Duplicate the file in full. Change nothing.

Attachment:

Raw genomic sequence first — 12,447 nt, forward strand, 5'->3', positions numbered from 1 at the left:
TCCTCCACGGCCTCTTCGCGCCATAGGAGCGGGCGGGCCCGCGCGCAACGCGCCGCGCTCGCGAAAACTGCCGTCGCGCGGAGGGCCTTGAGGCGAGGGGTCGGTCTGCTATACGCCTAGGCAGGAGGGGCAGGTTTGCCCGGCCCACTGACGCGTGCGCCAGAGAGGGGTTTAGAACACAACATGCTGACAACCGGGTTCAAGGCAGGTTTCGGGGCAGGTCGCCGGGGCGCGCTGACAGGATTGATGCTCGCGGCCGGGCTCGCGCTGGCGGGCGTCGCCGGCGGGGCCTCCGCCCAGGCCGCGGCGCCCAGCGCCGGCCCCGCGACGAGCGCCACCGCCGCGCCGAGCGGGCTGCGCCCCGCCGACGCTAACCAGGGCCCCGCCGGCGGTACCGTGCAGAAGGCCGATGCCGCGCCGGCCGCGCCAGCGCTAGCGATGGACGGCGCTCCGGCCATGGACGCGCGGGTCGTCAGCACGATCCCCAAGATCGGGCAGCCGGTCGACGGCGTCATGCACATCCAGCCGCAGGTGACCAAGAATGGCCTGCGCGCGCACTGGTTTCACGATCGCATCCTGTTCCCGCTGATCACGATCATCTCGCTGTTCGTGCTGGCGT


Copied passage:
Raw genomic sequence first — 12,447 nt, forward strand, 5'->3', positions numbered from 1 at the left:
TCCTCCACGGCCTCTTCGCGCCATAGGAGCGGGCGGGCCCGCGCGCAACGCGCCGCGCTCGCGAAAACTGCCGTCGCGCGGAGGGCCTTGAGGCGAGGGGTCGGTCTGCTATACGCCTAGGCAGGAGGGGCAGGTTTGCCCGGCCCACTGACGCGTGCGCCAGAGAGGGGTTTAGAACACAACATGCTGACAACCGGGTTCAAGGCAGGTTTCGGGGCAGGTCGCCGGGGCGCGCTGACAGGATTGATGCTCGCGGCCGGGCTCGCGCTGGCGGGCGTCGCCGGCGGGGCCTCCGCCCAGGCCGCGGCGCCCAGCGCCGGCCCCGCGACGAGCGCCACCGCCGCGCCGAGCGGGCTGCGCCCCGCCGACGCTAACCAGGGCCCCGCCGGCGGTACCGTGCAGAAGGCCGATGCCGCGCCGGCCGCGCCAGCGCTAGCGATGGACGGCGCTCCGGCCATGGACGCGCGGGTCGTCAGCACGATCCCCAAGATCGGGCAGCCGGTCGACGGCGTCATGCACATCCAGCCGCAGGTGACCAAGAATGGCCTGCGCGCGCACTGGTTTCACGATCGCATCCTGTTCCCGCTGATCACGATCATCTCGCTGTTCGTGCTGGCGT